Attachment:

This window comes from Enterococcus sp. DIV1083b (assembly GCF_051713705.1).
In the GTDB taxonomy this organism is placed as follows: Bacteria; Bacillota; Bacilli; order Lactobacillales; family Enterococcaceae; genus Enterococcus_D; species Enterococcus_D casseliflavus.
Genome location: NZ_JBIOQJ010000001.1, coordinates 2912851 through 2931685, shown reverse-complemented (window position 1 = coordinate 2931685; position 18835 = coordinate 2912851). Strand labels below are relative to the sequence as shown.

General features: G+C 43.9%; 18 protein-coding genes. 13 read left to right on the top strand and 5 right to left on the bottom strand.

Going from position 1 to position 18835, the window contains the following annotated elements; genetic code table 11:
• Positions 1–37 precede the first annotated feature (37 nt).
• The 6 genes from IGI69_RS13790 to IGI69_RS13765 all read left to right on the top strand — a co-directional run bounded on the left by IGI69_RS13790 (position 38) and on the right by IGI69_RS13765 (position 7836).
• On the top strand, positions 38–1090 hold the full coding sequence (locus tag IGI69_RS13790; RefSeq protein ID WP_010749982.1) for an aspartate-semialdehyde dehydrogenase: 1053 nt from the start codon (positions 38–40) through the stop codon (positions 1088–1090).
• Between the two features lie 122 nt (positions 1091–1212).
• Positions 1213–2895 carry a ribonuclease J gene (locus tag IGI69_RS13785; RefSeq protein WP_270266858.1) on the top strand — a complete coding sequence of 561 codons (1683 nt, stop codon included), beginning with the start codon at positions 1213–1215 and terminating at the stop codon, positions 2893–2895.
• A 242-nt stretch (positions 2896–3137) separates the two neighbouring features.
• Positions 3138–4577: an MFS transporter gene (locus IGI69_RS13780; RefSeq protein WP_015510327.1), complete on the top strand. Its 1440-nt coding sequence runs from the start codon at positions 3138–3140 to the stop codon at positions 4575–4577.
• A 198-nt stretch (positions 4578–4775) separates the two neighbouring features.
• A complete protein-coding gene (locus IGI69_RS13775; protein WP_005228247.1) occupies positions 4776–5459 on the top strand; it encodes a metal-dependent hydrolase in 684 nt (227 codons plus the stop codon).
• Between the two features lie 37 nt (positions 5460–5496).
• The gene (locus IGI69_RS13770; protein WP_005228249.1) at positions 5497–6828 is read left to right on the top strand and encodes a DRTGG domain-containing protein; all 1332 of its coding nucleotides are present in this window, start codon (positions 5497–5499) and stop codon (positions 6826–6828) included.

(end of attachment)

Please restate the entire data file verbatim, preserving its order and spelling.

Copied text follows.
This window comes from Enterococcus sp. DIV1083b (assembly GCF_051713705.1).
In the GTDB taxonomy this organism is placed as follows: Bacteria; Bacillota; Bacilli; order Lactobacillales; family Enterococcaceae; genus Enterococcus_D; species Enterococcus_D casseliflavus.
Genome location: NZ_JBIOQJ010000001.1, coordinates 2912851 through 2931685, shown reverse-complemented (window position 1 = coordinate 2931685; position 18835 = coordinate 2912851). Strand labels below are relative to the sequence as shown.

General features: G+C 43.9%; 18 protein-coding genes. 13 read left to right on the top strand and 5 right to left on the bottom strand.

Going from position 1 to position 18835, the window contains the following annotated elements; genetic code table 11:
• Positions 1–37 precede the first annotated feature (37 nt).
• The 6 genes from IGI69_RS13790 to IGI69_RS13765 all read left to right on the top strand — a co-directional run bounded on the left by IGI69_RS13790 (position 38) and on the right by IGI69_RS13765 (position 7836).
• On the top strand, positions 38–1090 hold the full coding sequence (locus tag IGI69_RS13790; RefSeq protein ID WP_010749982.1) for an aspartate-semialdehyde dehydrogenase: 1053 nt from the start codon (positions 38–40) through the stop codon (positions 1088–1090).
• Between the two features lie 122 nt (positions 1091–1212).
• Positions 1213–2895 carry a ribonuclease J gene (locus tag IGI69_RS13785; RefSeq protein WP_270266858.1) on the top strand — a complete coding sequence of 561 codons (1683 nt, stop codon included), beginning with the start codon at positions 1213–1215 and terminating at the stop codon, positions 2893–2895.
• A 242-nt stretch (positions 2896–3137) separates the two neighbouring features.
• Positions 3138–4577: an MFS transporter gene (locus IGI69_RS13780; RefSeq protein WP_015510327.1), complete on the top strand. Its 1440-nt coding sequence runs from the start codon at positions 3138–3140 to the stop codon at positions 4575–4577.
• A 198-nt stretch (positions 4578–4775) separates the two neighbouring features.
• A complete protein-coding gene (locus IGI69_RS13775; protein WP_005228247.1) occupies positions 4776–5459 on the top strand; it encodes a metal-dependent hydrolase in 684 nt (227 codons plus the stop codon).
• Between the two features lie 37 nt (positions 5460–5496).
• The gene (locus IGI69_RS13770; protein WP_005228249.1) at positions 5497–6828 is read left to right on the top strand and encodes a DRTGG domain-containing protein; all 1332 of its coding nucleotides are present in this window, start codon (positions 5497–5499) and stop codon (positions 6826–6828) included.